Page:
1Department of Civil & Environmental Engineering, University of Michigan, Ann Arbor, MI, 48108, USA
2Global Monitoring Division, Earth System Research Laboratory, National Oceanic & Atmospheric Administration, Boulder, CO 80305, USA
3Atmospheric and Environmental Research, Inc., Lexington, MA, 02421, USA
4Department of Earth & Environmental Sciences, University of Waterloo, Waterloo, ON, N2L 3G1, Canada
5Lawrence Berkeley National Lab, Berkeley, CA, 94720, USA
*now at: Department of Environmental Earth System Science, and Center on Food Security and the Environment, Stanford University, Stanford, CA 94305, USA
**now at: American Association for the Advancement of Science Policy Fellow, Washington, DC, 20515, USA
***now at: Department of Global Ecology, Carnegie Institution for Science, Stanford, CA 94305, USA
****now at: School of Earth Sciences and Environmental Sustainability, Northern Arizona University, Flagstaff, AZ, 86011, USA
Received: 07 Jun 2011 – Published in Biogeosciences Discuss.: 11 Jul 2011
Abstract. Atmospheric inversion models have the potential to quantify CO2 fluxes at regional, sub-continental scales by taking advantage of near-surface CO2 mixing ratio observations collected in areas with high flux variability. This study presents results from a series of regional geostatistical inverse models (GIM) over North America for 2004, and uses them as the basis for an inter-comparison to other inversion studies and estimates from biospheric models collected through the North American Carbon Program Regional and Continental Interim Synthesis. Because the GIM approach does not require explicit prior flux estimates and resolves fluxes at fine spatiotemporal scales (i.e. 1° × 1°, 3-hourly in this study), it avoids temporal and spatial aggregation errors and allows for the recovery of realistic spatial patterns from the atmospheric data relative to previous inversion studies. Results from a GIM inversion using only available atmospheric observations and a fine-scale fossil fuel inventory were used to confirm the quality of the inventory and inversion setup. An inversion additionally including auxiliary variables from the North American Regional Reanalysis found inferred relationships with flux consistent with physiological understanding of the biospheric carbon cycle. Comparison of GIM results with bottom-up biospheric models showed stronger agreement during the growing relative to the dormant season, in part because most of the biospheric models do not fully represent agricultural land-management practices and the fate of both residual biomass and harvested products. Comparison to earlier inversion studies pointed to aggregation errors as a likely source of bias in previous sub-continental scale flux estimates, particularly for inversions that adjust fluxes at the coarsest scales and use atmospheric observations averaged over long periods. Finally, whereas the continental CO2 boundary conditions used in the GIM inversions have a minor impact on spatial patterns, they have a substantial impact on the continental carbon budget, with a difference of 0.8 PgC yr−1 in the total continental flux resulting from the use of two plausible sets of boundary CO2 mixing ratios. Overall, this inter-comparison study helps to assess the state of the science in estimating regional-scale CO2 fluxes, while pointing towards the path forward for improvements in future top-down and bottom-up modeling efforts.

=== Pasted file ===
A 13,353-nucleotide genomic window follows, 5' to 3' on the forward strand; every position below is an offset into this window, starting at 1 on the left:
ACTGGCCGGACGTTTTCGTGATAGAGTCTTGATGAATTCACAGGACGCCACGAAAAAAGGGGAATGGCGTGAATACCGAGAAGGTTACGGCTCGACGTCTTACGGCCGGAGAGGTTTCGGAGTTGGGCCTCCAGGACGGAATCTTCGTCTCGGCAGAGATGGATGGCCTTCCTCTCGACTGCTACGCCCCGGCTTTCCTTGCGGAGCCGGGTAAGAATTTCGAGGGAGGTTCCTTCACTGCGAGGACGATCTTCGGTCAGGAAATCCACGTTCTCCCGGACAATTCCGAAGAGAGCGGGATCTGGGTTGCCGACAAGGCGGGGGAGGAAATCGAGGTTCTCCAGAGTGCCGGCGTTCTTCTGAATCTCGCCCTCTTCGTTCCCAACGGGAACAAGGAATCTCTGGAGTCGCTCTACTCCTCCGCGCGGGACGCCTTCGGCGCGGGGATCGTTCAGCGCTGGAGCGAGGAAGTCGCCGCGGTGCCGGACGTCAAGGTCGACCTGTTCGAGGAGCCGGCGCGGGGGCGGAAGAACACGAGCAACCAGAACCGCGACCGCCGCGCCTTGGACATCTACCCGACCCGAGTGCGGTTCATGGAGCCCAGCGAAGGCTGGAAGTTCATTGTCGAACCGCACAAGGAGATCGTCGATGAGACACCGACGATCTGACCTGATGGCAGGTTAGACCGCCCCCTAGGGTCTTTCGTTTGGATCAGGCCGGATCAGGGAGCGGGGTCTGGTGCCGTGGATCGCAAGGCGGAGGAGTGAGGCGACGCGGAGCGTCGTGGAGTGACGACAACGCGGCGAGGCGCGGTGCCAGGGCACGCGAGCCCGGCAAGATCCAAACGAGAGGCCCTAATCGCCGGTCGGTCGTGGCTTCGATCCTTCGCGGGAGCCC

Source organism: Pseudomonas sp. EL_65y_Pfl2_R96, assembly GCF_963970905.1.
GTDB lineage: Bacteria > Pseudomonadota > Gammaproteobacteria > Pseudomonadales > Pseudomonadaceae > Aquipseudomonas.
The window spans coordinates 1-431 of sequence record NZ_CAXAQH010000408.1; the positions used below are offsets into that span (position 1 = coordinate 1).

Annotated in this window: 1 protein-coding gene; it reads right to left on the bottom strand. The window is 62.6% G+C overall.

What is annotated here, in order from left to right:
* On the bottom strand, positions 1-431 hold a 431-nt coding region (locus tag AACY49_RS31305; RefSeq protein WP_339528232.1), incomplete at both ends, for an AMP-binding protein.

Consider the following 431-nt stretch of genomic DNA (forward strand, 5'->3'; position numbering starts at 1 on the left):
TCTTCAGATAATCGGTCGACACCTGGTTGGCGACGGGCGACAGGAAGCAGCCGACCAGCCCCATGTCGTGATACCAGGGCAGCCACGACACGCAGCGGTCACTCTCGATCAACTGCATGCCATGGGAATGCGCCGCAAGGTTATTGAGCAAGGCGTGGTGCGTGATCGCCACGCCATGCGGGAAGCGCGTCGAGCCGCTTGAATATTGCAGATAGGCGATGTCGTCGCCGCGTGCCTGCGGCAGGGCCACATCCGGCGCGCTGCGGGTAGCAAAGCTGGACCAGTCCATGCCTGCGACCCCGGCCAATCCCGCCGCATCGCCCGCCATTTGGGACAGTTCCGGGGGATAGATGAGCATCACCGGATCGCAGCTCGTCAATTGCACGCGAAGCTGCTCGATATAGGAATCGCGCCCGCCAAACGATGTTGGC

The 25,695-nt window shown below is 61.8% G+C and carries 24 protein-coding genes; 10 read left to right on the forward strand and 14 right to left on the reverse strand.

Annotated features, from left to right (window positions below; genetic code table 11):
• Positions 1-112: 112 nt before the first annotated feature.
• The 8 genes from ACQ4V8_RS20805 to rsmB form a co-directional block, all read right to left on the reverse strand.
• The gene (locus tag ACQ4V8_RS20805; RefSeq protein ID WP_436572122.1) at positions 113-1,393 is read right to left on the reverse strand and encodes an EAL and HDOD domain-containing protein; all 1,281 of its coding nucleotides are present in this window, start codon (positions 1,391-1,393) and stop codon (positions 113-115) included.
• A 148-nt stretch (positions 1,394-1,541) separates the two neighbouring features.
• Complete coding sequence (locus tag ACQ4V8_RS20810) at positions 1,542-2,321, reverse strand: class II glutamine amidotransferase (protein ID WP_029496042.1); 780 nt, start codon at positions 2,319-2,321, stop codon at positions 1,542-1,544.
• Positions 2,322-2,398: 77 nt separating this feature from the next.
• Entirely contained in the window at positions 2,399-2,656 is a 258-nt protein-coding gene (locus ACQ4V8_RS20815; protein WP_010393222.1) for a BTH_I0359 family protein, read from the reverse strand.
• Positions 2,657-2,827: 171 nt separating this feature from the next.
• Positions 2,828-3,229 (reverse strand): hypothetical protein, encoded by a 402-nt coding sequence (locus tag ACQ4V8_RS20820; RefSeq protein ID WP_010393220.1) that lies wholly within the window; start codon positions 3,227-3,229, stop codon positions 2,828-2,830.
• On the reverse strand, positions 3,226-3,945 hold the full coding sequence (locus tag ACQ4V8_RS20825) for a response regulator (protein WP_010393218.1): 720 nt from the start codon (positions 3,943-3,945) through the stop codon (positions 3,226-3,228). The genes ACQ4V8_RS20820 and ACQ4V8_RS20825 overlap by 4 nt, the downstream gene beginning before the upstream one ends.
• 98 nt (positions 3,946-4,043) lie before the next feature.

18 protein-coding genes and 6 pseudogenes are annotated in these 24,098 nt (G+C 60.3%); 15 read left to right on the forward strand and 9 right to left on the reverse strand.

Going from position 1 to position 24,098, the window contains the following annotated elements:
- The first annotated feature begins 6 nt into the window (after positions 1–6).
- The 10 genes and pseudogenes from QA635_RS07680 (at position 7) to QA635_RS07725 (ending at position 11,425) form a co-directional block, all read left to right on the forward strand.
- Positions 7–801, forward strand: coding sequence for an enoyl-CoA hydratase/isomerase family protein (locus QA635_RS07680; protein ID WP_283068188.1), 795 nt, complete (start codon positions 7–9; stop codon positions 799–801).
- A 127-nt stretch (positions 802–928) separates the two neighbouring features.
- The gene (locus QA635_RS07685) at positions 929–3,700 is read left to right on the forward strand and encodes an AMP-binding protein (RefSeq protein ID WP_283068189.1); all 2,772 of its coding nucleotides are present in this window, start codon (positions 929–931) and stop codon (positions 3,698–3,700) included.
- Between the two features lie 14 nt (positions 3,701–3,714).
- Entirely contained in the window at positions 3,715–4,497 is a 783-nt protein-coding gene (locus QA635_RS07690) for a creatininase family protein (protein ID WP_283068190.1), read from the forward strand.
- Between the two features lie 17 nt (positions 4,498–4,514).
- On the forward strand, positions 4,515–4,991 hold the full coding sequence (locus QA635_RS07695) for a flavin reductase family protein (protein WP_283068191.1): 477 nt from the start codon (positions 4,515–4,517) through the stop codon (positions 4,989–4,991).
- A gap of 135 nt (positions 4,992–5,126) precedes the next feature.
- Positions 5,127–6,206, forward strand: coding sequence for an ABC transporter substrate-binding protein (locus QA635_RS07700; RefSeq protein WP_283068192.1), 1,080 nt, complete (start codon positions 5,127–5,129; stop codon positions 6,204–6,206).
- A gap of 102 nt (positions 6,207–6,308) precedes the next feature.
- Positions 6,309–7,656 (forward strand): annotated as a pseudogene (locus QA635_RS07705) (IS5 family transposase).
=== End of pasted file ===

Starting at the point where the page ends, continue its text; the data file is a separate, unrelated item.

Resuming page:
Revised: 24 Dec 2011 – Accepted: 17 Jan 2012 – Published: 25 Jan 2012
Gourdji, S. M., Mueller, K. L., Yadav, V., Huntzinger, D. N., Andrews, A. E., Trudeau, M., Petron, G., Nehrkorn, T., Eluszkiewicz, J., Henderson, J., Wen, D., Lin, J., Fischer, M., Sweeney, C., and Michalak, A. M.: North American CO2 exchange: inter-comparison of modeled estimates with results from a fine-scale atmospheric inversion, Biogeosciences, 9, 457-475, doi:10.5194/bg-9-457-2012, 2012.